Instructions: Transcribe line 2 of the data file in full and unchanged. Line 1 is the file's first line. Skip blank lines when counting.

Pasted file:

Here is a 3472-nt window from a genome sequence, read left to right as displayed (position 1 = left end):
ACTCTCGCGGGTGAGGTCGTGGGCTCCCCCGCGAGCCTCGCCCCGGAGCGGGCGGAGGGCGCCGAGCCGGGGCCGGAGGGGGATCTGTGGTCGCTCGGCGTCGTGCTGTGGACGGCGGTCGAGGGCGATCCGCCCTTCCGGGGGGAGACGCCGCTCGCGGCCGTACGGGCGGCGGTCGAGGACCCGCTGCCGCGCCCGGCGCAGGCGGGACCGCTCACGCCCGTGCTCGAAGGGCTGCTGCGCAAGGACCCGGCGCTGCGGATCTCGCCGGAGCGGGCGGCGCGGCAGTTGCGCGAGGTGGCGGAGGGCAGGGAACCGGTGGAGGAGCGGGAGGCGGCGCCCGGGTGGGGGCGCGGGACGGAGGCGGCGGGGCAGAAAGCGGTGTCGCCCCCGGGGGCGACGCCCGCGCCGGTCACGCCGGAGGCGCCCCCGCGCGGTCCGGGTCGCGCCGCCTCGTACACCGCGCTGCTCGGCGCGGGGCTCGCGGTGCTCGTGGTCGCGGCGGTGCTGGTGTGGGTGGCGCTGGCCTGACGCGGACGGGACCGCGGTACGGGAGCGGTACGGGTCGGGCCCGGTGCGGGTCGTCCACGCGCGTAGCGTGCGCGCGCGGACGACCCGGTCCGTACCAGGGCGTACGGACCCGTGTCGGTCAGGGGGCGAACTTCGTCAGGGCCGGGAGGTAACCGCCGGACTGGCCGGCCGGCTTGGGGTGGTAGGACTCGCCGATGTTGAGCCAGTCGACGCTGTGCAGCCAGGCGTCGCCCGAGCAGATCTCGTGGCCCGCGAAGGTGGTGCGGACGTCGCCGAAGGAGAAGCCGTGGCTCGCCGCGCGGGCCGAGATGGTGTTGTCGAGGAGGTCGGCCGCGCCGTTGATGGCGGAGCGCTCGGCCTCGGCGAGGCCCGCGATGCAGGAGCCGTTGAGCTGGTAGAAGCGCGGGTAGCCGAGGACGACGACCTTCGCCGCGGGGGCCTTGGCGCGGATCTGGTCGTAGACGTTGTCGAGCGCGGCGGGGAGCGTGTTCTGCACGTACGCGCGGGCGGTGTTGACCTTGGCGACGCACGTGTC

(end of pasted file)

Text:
ACTCTCGCGGGTGAGGTCGTGGGCTCCCCCGCGAGCCTCGCCCCGGAGCGGGCGGAGGGCGCCGAGCCGGGGCCGGAGGGGGATCTGTGGTCGCTCGGCGTCGTGCTGTGGACGGCGGTCGAGGGCGATCCGCCCTTCCGGGGGGAGACGCCGCTCGCGGCCGTACGGGCGGCGGTCGAGGACCCGCTGCCGCGCCCGGCGCAGGCGGGACCGCTCACGCCCGTGCTCGAAGGGCTGCTGCGCAAGGACCCGGCGCTGCGGATCTCGCCGGAGCGGGCGGCGCGGCAGTTGCGCGAGGTGGCGGAGGGCAGGGAACCGGTGGAGGAGCGGGAGGCGGCGCCCGGGTGGGGGCGCGGGACGGAGGCGGCGGGGCAGAAAGCGGTGTCGCCCCCGGGGGCGACGCCCGCGCCGGTCACGCCGGAGGCGCCCCCGCGCGGTCCGGGTCGCGCCGCCTCGTACACCGCGCTGCTCGGCGCGGGGCTCGCGGTGCTCGTGGTCGCGGCGGTGCTGGTGTGGGTGGCGCTGGCCTGACGCGGACGGGACCGCGGTACGGGAGCGGTACGGGTCGGGCCCGGTGCGGGTCGTCCACGCGCGTAGCGTGCGCGCGCGGACGACCCGGTCCGTACCAGGGCGTACGGACCCGTGTCGGTCAGGGGGCGAACTTCGTCAGGGCCGGGAGGTAACCGCCGGACTGGCCGGCCGGCTTGGGGTGGTAGGACTCGCCGATGTTGAGCCAGTCGACGCTGTGCAGCCAGGCGTCGCCCGAGCAGATCTCGTGGCCCGCGAAGGTGGTGCGGACGTCGCCGAAGGAGAAGCCGTGGCTCGCCGCGCGGGCCGAGATGGTGTTGTCGAGGAGGTCGGCCGCGCCGTTGATGGCGGAGCGCTCGGCCTCGGCGAGGCCCGCGATGCAGGAGCCGTTGAGCTGGTAGAAGCGCGGGTAGCCGAGGACGACGACCTTCGCCGCGGGGGCCTTGGCGCGGATCTGGTCGTAGACGTTGTCGAGCGCGGCGGGGAGCGTGTTCTGCACGTACGCGCGGGCGGTGTTGACCTTGGCGACGCACGTGTC